And to watch Neil really 'own' the space while doing it, pacing and stomping while playing, is so beautiful to behold. His attack is still raw and primal, like watching a lion who's just been fed red meat.
He is captured in his element here, and it gave me chills watching it.

– Edison

Yes, I couldn't figure out why they would show such great footage of Neil Young at the end but not include him in the documentary itself.

10

Watched it again last night for the third time. I really love this film, the musical period and the performances. And after seeing the interviews, I find it amazing that after all these years and all those drugs everyone is still so sharp. Names, dates, places....it gives me hope.

11

Grrr... I have Netflix, but it seems no such a program here in Finland. Darn divided marketing.

12

Yes, I couldn't figure out why they would show such great footage of Neil Young at the end but not include him in the documentary itself.

– Brian_66

Neil Young's absence from the interviews in this film is noticeable, especially since he was such an integral part of the music scene back then.

It may have simply been a timing conflict, his notorious reclusiveness, or at worst; Young's hesitation to wax nostalgic in any interviews. Almost certainly, if there's an intent to romanticize, or establish some 'halcyon days' narrative.

Ultimately I'm not sure what that's about, but his participation on Jakob Dylan's accompanying album of covers seems to imply he was into the effort.

I will say; he was throwing down in that recording booth like he meant it.

14

I'm pulling it up right now, I'll check back in after I finish watching it.

15

I watched it this afternoon, it's a cool documentary, I enjoyed it very much. Jakob Dylan did a great job putting this together, and hosting it.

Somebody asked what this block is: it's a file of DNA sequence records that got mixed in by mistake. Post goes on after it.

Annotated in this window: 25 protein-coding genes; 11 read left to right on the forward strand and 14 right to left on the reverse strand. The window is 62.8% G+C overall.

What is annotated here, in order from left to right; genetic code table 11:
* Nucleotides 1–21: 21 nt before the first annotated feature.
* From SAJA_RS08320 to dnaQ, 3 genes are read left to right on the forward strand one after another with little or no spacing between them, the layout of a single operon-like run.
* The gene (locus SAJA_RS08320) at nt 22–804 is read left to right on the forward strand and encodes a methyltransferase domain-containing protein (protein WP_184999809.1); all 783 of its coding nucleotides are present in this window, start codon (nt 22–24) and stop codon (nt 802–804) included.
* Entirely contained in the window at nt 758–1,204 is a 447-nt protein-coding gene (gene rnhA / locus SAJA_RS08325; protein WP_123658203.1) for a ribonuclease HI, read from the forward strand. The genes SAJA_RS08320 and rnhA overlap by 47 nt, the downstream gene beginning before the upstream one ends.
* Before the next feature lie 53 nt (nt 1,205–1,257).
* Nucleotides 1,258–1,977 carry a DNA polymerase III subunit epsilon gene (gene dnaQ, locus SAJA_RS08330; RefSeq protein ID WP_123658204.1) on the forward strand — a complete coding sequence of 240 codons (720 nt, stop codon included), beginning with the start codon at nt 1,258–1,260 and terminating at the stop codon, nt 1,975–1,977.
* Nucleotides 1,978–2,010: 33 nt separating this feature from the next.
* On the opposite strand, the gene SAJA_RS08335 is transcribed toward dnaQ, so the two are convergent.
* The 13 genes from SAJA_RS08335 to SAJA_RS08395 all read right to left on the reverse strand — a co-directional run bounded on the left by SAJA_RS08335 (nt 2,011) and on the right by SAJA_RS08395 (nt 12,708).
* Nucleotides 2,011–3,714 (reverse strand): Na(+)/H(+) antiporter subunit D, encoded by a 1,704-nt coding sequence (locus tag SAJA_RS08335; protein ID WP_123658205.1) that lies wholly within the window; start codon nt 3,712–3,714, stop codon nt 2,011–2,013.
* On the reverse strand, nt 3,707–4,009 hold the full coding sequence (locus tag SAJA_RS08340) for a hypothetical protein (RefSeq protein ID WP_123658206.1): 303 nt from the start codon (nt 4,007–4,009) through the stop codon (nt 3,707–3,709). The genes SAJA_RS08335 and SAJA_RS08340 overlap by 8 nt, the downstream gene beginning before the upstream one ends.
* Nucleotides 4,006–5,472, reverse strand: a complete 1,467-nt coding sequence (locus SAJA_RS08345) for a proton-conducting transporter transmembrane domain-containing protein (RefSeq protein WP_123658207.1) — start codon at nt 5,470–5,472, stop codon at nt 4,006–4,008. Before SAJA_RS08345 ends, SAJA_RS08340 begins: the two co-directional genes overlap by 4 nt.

16

This film is full of earworms. You’ll walk around with parts of songs in your head for days after.You’ve been warned.

Jade Castrinos can darn well sing! Holy thunderbuckets! Floored me.

17

This film is full of earworms. You’ll walk around with parts of songs in your head for days after.You’ve been warned.

Jade Castrinos can darn well sing! Holy thunderbuckets! Floored me.

– Threadkiller

No kidding. Best performance of the movie IMHO. Her joyful interpretation of such a heartbreaking song, dancing and twirling. I was completely mesmerized.

18

As good as this was throughout, the footage used during the closing credits is some of the most compelling.

It cuts to Neil Young in the studio, laying down his guitar track for Jakob's cover of The Byrd's 'What's Happening?'

Young is shown in a recording room, wielding 'old black'. You can hear exactly what he's playing, which is some of the most stunning and sensitive I've heard from him. Just incredible guitar.

And to watch Neil really 'own' the space while doing it, pacing and stomping while playing, is so beautiful to behold. His attack is still raw and primal, like watching a lion who's just been fed red meat.
He is captured in his element here, and it gave me chills watching it.

– Edison

I saw that too, Edison! It was absolutely brilliant. I've been a Neil Young fan for decades. There is and was, just something about the rawness of his music, that appeals to me. His thin and whining voice, by all accounts, is just awful, but great at the same time!